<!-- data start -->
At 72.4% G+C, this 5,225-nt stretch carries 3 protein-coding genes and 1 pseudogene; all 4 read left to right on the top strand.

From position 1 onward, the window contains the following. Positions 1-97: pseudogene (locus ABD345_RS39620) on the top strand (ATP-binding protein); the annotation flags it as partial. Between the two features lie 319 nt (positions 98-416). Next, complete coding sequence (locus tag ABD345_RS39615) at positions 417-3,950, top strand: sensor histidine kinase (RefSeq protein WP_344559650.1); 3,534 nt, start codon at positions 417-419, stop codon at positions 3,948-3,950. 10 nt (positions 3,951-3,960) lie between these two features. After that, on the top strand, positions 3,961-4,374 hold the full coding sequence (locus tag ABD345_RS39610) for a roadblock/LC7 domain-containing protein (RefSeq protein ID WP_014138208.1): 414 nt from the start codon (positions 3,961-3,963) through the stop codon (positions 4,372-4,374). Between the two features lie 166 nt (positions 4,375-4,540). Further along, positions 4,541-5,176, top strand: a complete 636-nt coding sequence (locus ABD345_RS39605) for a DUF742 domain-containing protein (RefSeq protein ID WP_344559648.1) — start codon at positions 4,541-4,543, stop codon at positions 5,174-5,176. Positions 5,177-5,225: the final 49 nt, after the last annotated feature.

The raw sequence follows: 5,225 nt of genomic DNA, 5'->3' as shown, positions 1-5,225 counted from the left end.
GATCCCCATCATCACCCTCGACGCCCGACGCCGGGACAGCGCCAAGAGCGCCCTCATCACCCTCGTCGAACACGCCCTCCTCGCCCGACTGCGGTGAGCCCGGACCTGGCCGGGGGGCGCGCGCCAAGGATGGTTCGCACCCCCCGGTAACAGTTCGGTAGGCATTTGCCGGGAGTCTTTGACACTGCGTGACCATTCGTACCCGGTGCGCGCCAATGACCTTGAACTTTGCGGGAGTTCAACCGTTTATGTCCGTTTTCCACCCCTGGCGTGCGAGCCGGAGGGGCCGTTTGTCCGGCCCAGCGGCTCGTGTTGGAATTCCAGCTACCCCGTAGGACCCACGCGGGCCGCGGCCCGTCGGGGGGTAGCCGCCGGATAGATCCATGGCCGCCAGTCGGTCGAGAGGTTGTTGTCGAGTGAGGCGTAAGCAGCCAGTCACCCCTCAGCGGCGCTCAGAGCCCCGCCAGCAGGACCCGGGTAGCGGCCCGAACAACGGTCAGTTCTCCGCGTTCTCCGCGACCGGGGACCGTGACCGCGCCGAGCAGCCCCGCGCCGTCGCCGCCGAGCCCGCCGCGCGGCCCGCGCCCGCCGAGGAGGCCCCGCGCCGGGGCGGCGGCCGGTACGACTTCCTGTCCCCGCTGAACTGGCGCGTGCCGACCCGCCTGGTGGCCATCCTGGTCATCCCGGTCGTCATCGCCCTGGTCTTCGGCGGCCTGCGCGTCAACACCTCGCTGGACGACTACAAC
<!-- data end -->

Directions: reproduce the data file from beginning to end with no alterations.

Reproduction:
At 72.4% G+C, this 5,225-nt stretch carries 3 protein-coding genes and 1 pseudogene; all 4 read left to right on the top strand.

From position 1 onward, the window contains the following. Positions 1-97: pseudogene (locus ABD345_RS39620) on the top strand (ATP-binding protein); the annotation flags it as partial. Between the two features lie 319 nt (positions 98-416). Next, complete coding sequence (locus tag ABD345_RS39615) at positions 417-3,950, top strand: sensor histidine kinase (RefSeq protein WP_344559650.1); 3,534 nt, start codon at positions 417-419, stop codon at positions 3,948-3,950. 10 nt (positions 3,951-3,960) lie between these two features. After that, on the top strand, positions 3,961-4,374 hold the full coding sequence (locus tag ABD345_RS39610) for a roadblock/LC7 domain-containing protein (RefSeq protein ID WP_014138208.1): 414 nt from the start codon (positions 3,961-3,963) through the stop codon (positions 4,372-4,374). Between the two features lie 166 nt (positions 4,375-4,540). Further along, positions 4,541-5,176, top strand: a complete 636-nt coding sequence (locus ABD345_RS39605) for a DUF742 domain-containing protein (RefSeq protein ID WP_344559648.1) — start codon at positions 4,541-4,543, stop codon at positions 5,174-5,176. Positions 5,177-5,225: the final 49 nt, after the last annotated feature.

The raw sequence follows: 5,225 nt of genomic DNA, 5'->3' as shown, positions 1-5,225 counted from the left end.
GATCCCCATCATCACCCTCGACGCCCGACGCCGGGACAGCGCCAAGAGCGCCCTCATCACCCTCGTCGAACACGCCCTCCTCGCCCGACTGCGGTGAGCCCGGACCTGGCCGGGGGGCGCGCGCCAAGGATGGTTCGCACCCCCCGGTAACAGTTCGGTAGGCATTTGCCGGGAGTCTTTGACACTGCGTGACCATTCGTACCCGGTGCGCGCCAATGACCTTGAACTTTGCGGGAGTTCAACCGTTTATGTCCGTTTTCCACCCCTGGCGTGCGAGCCGGAGGGGCCGTTTGTCCGGCCCAGCGGCTCGTGTTGGAATTCCAGCTACCCCGTAGGACCCACGCGGGCCGCGGCCCGTCGGGGGGTAGCCGCCGGATAGATCCATGGCCGCCAGTCGGTCGAGAGGTTGTTGTCGAGTGAGGCGTAAGCAGCCAGTCACCCCTCAGCGGCGCTCAGAGCCCCGCCAGCAGGACCCGGGTAGCGGCCCGAACAACGGTCAGTTCTCCGCGTTCTCCGCGACCGGGGACCGTGACCGCGCCGAGCAGCCCCGCGCCGTCGCCGCCGAGCCCGCCGCGCGGCCCGCGCCCGCCGAGGAGGCCCCGCGCCGGGGCGGCGGCCGGTACGACTTCCTGTCCCCGCTGAACTGGCGCGTGCCGACCCGCCTGGTGGCCATCCTGGTCATCCCGGTCGTCATCGCCCTGGTCTTCGGCGGCCTGCGCGTCAACACCTCGCTGGACGACTACAAC